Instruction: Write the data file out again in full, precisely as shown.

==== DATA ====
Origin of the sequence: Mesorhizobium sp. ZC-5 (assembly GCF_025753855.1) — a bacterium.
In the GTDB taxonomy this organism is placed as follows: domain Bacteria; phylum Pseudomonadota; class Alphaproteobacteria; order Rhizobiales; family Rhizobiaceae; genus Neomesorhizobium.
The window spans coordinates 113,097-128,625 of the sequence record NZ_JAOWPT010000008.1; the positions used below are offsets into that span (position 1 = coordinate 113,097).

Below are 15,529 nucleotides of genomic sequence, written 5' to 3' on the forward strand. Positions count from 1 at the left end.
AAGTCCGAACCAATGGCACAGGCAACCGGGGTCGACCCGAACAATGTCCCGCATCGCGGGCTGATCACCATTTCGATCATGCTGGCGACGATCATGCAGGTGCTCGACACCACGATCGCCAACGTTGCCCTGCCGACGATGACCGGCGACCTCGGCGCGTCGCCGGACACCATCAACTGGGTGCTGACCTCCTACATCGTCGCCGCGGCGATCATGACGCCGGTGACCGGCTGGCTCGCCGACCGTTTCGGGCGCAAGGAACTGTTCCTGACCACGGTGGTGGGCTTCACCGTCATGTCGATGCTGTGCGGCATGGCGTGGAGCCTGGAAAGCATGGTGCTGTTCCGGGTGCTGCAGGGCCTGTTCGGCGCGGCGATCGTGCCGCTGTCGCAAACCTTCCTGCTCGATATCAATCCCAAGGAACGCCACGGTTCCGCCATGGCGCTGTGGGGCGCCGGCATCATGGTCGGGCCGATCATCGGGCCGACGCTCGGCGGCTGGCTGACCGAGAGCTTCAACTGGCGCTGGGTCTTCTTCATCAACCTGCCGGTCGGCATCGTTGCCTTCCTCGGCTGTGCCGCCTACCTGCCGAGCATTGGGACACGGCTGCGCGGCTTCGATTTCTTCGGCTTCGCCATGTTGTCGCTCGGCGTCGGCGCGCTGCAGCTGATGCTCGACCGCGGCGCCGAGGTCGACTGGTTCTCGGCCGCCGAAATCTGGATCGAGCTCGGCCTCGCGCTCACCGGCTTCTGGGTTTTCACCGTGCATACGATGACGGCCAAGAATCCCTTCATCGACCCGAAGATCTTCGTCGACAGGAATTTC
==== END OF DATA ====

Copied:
Origin of the sequence: Mesorhizobium sp. ZC-5 (assembly GCF_025753855.1) — a bacterium.
In the GTDB taxonomy this organism is placed as follows: domain Bacteria; phylum Pseudomonadota; class Alphaproteobacteria; order Rhizobiales; family Rhizobiaceae; genus Neomesorhizobium.
The window spans coordinates 113,097-128,625 of the sequence record NZ_JAOWPT010000008.1; the positions used below are offsets into that span (position 1 = coordinate 113,097).

Below are 15,529 nucleotides of genomic sequence, written 5' to 3' on the forward strand. Positions count from 1 at the left end.
AAGTCCGAACCAATGGCACAGGCAACCGGGGTCGACCCGAACAATGTCCCGCATCGCGGGCTGATCACCATTTCGATCATGCTGGCGACGATCATGCAGGTGCTCGACACCACGATCGCCAACGTTGCCCTGCCGACGATGACCGGCGACCTCGGCGCGTCGCCGGACACCATCAACTGGGTGCTGACCTCCTACATCGTCGCCGCGGCGATCATGACGCCGGTGACCGGCTGGCTCGCCGACCGTTTCGGGCGCAAGGAACTGTTCCTGACCACGGTGGTGGGCTTCACCGTCATGTCGATGCTGTGCGGCATGGCGTGGAGCCTGGAAAGCATGGTGCTGTTCCGGGTGCTGCAGGGCCTGTTCGGCGCGGCGATCGTGCCGCTGTCGCAAACCTTCCTGCTCGATATCAATCCCAAGGAACGCCACGGTTCCGCCATGGCGCTGTGGGGCGCCGGCATCATGGTCGGGCCGATCATCGGGCCGACGCTCGGCGGCTGGCTGACCGAGAGCTTCAACTGGCGCTGGGTCTTCTTCATCAACCTGCCGGTCGGCATCGTTGCCTTCCTCGGCTGTGCCGCCTACCTGCCGAGCATTGGGACACGGCTGCGCGGCTTCGATTTCTTCGGCTTCGCCATGTTGTCGCTCGGCGTCGGCGCGCTGCAGCTGATGCTCGACCGCGGCGCCGAGGTCGACTGGTTCTCGGCCGCCGAAATCTGGATCGAGCTCGGCCTCGCGCTCACCGGCTTCTGGGTTTTCACCGTGCATACGATGACGGCCAAGAATCCCTTCATCGACCCGAAGATCTTCGTCGACAGGAATTTC